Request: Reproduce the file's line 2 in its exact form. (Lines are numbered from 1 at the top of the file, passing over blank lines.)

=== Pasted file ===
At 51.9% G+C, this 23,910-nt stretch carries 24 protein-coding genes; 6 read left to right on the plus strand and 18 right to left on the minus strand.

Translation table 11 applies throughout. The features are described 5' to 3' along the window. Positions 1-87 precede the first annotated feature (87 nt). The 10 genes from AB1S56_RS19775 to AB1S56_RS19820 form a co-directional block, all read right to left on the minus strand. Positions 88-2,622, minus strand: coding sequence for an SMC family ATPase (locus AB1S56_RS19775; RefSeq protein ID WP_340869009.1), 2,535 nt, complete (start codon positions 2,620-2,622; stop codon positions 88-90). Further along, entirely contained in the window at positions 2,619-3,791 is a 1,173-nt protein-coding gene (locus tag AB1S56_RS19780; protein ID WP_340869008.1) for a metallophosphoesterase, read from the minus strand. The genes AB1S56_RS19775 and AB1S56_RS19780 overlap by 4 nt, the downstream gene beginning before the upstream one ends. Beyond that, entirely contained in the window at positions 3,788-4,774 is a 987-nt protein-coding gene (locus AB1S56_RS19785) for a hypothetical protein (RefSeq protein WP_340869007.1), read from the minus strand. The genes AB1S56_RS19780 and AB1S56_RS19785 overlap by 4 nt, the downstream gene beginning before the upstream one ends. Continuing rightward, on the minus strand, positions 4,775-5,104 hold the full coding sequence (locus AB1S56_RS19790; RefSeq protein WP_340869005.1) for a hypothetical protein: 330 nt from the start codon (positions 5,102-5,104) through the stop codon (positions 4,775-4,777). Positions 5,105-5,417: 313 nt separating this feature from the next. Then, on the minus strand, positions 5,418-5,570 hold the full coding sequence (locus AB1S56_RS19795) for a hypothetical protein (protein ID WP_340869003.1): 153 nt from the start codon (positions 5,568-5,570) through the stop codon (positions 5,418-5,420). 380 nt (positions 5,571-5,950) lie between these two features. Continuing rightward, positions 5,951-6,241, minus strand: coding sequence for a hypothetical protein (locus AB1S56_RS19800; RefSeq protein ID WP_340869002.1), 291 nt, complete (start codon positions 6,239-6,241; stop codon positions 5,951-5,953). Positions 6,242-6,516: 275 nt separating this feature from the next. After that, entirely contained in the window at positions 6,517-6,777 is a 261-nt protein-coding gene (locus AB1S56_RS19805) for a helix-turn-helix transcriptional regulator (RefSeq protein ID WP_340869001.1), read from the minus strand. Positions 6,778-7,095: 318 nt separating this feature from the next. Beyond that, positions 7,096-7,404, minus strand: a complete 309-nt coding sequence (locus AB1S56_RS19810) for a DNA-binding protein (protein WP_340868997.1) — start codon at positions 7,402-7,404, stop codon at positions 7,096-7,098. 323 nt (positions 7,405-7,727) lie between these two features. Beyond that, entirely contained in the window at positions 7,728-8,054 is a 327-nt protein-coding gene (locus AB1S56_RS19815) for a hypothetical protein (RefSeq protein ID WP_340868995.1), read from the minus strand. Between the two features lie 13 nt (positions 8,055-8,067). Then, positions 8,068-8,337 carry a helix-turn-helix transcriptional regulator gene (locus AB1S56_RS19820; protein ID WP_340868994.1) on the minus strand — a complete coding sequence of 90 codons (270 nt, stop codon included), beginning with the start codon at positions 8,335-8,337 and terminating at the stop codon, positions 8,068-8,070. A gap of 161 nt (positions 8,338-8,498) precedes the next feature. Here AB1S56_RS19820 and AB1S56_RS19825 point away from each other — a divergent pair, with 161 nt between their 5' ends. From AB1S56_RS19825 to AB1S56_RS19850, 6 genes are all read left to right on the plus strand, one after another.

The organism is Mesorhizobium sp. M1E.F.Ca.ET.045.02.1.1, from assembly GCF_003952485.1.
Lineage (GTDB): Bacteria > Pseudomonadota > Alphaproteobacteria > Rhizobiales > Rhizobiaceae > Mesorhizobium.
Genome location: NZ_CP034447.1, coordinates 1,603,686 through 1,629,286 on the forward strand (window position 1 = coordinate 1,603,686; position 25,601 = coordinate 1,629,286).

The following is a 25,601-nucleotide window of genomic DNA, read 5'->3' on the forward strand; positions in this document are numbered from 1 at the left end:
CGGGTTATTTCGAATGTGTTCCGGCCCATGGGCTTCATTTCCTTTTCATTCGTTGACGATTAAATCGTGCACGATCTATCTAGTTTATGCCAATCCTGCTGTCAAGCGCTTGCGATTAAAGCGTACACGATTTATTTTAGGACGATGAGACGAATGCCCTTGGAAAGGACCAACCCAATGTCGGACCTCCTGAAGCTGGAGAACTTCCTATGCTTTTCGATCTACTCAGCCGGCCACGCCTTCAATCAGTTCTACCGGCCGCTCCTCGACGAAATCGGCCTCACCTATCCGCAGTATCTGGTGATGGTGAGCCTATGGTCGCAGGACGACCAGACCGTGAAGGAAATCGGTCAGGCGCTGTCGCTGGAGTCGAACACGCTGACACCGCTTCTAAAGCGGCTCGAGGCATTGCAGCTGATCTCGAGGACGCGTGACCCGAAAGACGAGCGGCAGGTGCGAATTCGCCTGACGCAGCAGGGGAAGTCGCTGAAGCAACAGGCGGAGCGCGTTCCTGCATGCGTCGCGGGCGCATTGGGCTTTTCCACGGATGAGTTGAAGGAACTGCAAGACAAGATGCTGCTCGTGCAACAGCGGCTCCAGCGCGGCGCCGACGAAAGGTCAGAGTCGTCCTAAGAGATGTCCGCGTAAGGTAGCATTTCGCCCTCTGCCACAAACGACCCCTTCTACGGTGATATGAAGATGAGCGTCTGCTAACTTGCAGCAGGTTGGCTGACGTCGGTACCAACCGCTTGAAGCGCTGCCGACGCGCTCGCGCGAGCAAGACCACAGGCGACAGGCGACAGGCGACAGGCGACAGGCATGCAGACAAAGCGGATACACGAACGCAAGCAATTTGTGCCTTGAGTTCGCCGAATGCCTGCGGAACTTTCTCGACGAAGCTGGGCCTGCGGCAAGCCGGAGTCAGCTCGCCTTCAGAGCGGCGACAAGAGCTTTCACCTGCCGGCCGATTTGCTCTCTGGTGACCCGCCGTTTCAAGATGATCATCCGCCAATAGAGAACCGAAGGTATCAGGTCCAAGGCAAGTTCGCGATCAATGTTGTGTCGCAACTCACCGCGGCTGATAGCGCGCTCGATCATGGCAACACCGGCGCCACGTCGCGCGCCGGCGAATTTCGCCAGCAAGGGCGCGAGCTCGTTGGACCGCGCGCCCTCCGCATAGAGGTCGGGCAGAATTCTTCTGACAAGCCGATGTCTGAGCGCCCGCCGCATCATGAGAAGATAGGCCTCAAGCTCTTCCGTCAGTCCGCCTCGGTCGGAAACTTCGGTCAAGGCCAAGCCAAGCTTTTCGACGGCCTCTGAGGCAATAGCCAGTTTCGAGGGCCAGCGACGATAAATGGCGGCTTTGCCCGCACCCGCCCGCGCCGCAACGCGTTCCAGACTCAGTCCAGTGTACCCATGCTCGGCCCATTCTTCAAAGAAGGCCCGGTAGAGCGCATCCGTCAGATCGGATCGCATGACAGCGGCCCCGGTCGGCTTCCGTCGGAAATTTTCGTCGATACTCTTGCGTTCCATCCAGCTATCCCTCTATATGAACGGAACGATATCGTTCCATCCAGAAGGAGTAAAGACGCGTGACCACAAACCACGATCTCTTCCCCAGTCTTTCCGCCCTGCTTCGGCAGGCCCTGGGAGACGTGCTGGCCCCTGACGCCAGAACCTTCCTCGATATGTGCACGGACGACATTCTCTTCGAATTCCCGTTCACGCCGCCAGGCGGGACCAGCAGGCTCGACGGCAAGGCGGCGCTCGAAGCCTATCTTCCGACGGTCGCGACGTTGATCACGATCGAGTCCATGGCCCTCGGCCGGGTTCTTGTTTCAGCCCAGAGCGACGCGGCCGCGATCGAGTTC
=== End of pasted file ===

Translation table 11 applies throughout. The features are described 5' to 3' along the window. Positions 1-87 precede the first annotated feature (87 nt). The 10 genes from AB1S56_RS19775 to AB1S56_RS19820 form a co-directional block, all read right to left on the minus strand. Positions 88-2,622, minus strand: coding sequence for an SMC family ATPase (locus AB1S56_RS19775; RefSeq protein ID WP_340869009.1), 2,535 nt, complete (start codon positions 2,620-2,622; stop codon positions 88-90). Further along, entirely contained in the window at positions 2,619-3,791 is a 1,173-nt protein-coding gene (locus tag AB1S56_RS19780; protein ID WP_340869008.1) for a metallophosphoesterase, read from the minus strand. The genes AB1S56_RS19775 and AB1S56_RS19780 overlap by 4 nt, the downstream gene beginning before the upstream one ends. Beyond that, entirely contained in the window at positions 3,788-4,774 is a 987-nt protein-coding gene (locus AB1S56_RS19785) for a hypothetical protein (RefSeq protein WP_340869007.1), read from the minus strand. The genes AB1S56_RS19780 and AB1S56_RS19785 overlap by 4 nt, the downstream gene beginning before the upstream one ends. Continuing rightward, on the minus strand, positions 4,775-5,104 hold the full coding sequence (locus AB1S56_RS19790; RefSeq protein WP_340869005.1) for a hypothetical protein: 330 nt from the start codon (positions 5,102-5,104) through the stop codon (positions 4,775-4,777). Positions 5,105-5,417: 313 nt separating this feature from the next. Then, on the minus strand, positions 5,418-5,570 hold the full coding sequence (locus AB1S56_RS19795) for a hypothetical protein (protein ID WP_340869003.1): 153 nt from the start codon (positions 5,568-5,570) through the stop codon (positions 5,418-5,420). 380 nt (positions 5,571-5,950) lie between these two features. Continuing rightward, positions 5,951-6,241, minus strand: coding sequence for a hypothetical protein (locus AB1S56_RS19800; RefSeq protein ID WP_340869002.1), 291 nt, complete (start codon positions 6,239-6,241; stop codon positions 5,951-5,953). Positions 6,242-6,516: 275 nt separating this feature from the next. After that, entirely contained in the window at positions 6,517-6,777 is a 261-nt protein-coding gene (locus AB1S56_RS19805) for a helix-turn-helix transcriptional regulator (RefSeq protein ID WP_340869001.1), read from the minus strand. Positions 6,778-7,095: 318 nt separating this feature from the next. Beyond that, positions 7,096-7,404, minus strand: a complete 309-nt coding sequence (locus AB1S56_RS19810) for a DNA-binding protein (protein WP_340868997.1) — start codon at positions 7,402-7,404, stop codon at positions 7,096-7,098. 323 nt (positions 7,405-7,727) lie between these two features. Beyond that, entirely contained in the window at positions 7,728-8,054 is a 327-nt protein-coding gene (locus AB1S56_RS19815) for a hypothetical protein (RefSeq protein ID WP_340868995.1), read from the minus strand. Between the two features lie 13 nt (positions 8,055-8,067). Then, positions 8,068-8,337 carry a helix-turn-helix transcriptional regulator gene (locus AB1S56_RS19820; protein ID WP_340868994.1) on the minus strand — a complete coding sequence of 90 codons (270 nt, stop codon included), beginning with the start codon at positions 8,335-8,337 and terminating at the stop codon, positions 8,068-8,070. A gap of 161 nt (positions 8,338-8,498) precedes the next feature. Here AB1S56_RS19820 and AB1S56_RS19825 point away from each other — a divergent pair, with 161 nt between their 5' ends. From AB1S56_RS19825 to AB1S56_RS19850, 6 genes are all read left to right on the plus strand, one after another.